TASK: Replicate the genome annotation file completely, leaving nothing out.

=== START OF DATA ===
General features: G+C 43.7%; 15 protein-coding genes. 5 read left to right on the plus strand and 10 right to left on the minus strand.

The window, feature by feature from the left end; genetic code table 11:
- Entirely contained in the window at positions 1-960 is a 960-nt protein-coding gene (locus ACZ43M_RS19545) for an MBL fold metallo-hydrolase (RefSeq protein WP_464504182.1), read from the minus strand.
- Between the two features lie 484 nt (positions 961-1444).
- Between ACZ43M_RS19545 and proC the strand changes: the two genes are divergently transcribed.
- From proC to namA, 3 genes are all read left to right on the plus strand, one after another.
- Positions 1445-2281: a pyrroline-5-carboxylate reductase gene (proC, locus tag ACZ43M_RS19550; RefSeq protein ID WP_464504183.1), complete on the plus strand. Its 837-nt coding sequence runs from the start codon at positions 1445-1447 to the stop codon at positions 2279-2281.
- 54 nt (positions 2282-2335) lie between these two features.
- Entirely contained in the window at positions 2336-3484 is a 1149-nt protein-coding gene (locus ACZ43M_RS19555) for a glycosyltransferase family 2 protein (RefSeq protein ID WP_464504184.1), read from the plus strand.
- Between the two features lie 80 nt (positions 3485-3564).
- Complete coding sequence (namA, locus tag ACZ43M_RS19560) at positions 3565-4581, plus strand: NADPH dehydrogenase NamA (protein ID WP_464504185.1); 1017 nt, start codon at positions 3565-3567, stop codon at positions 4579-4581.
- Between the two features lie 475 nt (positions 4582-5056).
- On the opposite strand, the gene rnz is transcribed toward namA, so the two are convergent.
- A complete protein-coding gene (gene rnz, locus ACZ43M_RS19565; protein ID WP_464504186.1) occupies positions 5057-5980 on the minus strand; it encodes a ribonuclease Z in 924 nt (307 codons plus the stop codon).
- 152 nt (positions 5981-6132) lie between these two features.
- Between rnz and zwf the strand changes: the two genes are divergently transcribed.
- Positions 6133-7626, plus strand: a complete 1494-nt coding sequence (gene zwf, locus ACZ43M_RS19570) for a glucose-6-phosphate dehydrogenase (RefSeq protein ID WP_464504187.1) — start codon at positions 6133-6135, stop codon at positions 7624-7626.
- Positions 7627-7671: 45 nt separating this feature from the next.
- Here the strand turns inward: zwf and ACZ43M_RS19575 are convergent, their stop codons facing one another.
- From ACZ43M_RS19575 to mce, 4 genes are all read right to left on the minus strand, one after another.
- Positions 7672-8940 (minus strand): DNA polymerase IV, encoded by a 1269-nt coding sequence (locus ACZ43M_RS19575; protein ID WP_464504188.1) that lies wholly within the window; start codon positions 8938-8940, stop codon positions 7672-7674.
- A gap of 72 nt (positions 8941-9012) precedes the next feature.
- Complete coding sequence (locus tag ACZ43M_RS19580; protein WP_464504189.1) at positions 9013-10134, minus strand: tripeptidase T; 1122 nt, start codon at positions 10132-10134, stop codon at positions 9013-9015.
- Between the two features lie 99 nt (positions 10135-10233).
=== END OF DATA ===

General features: G+C 43.7%; 15 protein-coding genes. 5 read left to right on the plus strand and 10 right to left on the minus strand.

The window, feature by feature from the left end; genetic code table 11:
- Entirely contained in the window at positions 1-960 is a 960-nt protein-coding gene (locus ACZ43M_RS19545) for an MBL fold metallo-hydrolase (RefSeq protein WP_464504182.1), read from the minus strand.
- Between the two features lie 484 nt (positions 961-1444).
- Between ACZ43M_RS19545 and proC the strand changes: the two genes are divergently transcribed.
- From proC to namA, 3 genes are all read left to right on the plus strand, one after another.
- Positions 1445-2281: a pyrroline-5-carboxylate reductase gene (proC, locus tag ACZ43M_RS19550; RefSeq protein ID WP_464504183.1), complete on the plus strand. Its 837-nt coding sequence runs from the start codon at positions 1445-1447 to the stop codon at positions 2279-2281.
- 54 nt (positions 2282-2335) lie between these two features.
- Entirely contained in the window at positions 2336-3484 is a 1149-nt protein-coding gene (locus ACZ43M_RS19555) for a glycosyltransferase family 2 protein (RefSeq protein ID WP_464504184.1), read from the plus strand.
- Between the two features lie 80 nt (positions 3485-3564).
- Complete coding sequence (namA, locus tag ACZ43M_RS19560) at positions 3565-4581, plus strand: NADPH dehydrogenase NamA (protein ID WP_464504185.1); 1017 nt, start codon at positions 3565-3567, stop codon at positions 4579-4581.
- Between the two features lie 475 nt (positions 4582-5056).
- On the opposite strand, the gene rnz is transcribed toward namA, so the two are convergent.
- A complete protein-coding gene (gene rnz, locus ACZ43M_RS19565; protein ID WP_464504186.1) occupies positions 5057-5980 on the minus strand; it encodes a ribonuclease Z in 924 nt (307 codons plus the stop codon).
- 152 nt (positions 5981-6132) lie between these two features.
- Between rnz and zwf the strand changes: the two genes are divergently transcribed.
- Positions 6133-7626, plus strand: a complete 1494-nt coding sequence (gene zwf, locus ACZ43M_RS19570) for a glucose-6-phosphate dehydrogenase (RefSeq protein ID WP_464504187.1) — start codon at positions 6133-6135, stop codon at positions 7624-7626.
- Positions 7627-7671: 45 nt separating this feature from the next.
- Here the strand turns inward: zwf and ACZ43M_RS19575 are convergent, their stop codons facing one another.
- From ACZ43M_RS19575 to mce, 4 genes are all read right to left on the minus strand, one after another.
- Positions 7672-8940 (minus strand): DNA polymerase IV, encoded by a 1269-nt coding sequence (locus ACZ43M_RS19575; protein ID WP_464504188.1) that lies wholly within the window; start codon positions 8938-8940, stop codon positions 7672-7674.
- A gap of 72 nt (positions 8941-9012) precedes the next feature.
- Complete coding sequence (locus tag ACZ43M_RS19580; protein WP_464504189.1) at positions 9013-10134, minus strand: tripeptidase T; 1122 nt, start codon at positions 10132-10134, stop codon at positions 9013-9015.
- Between the two features lie 99 nt (positions 10135-10233).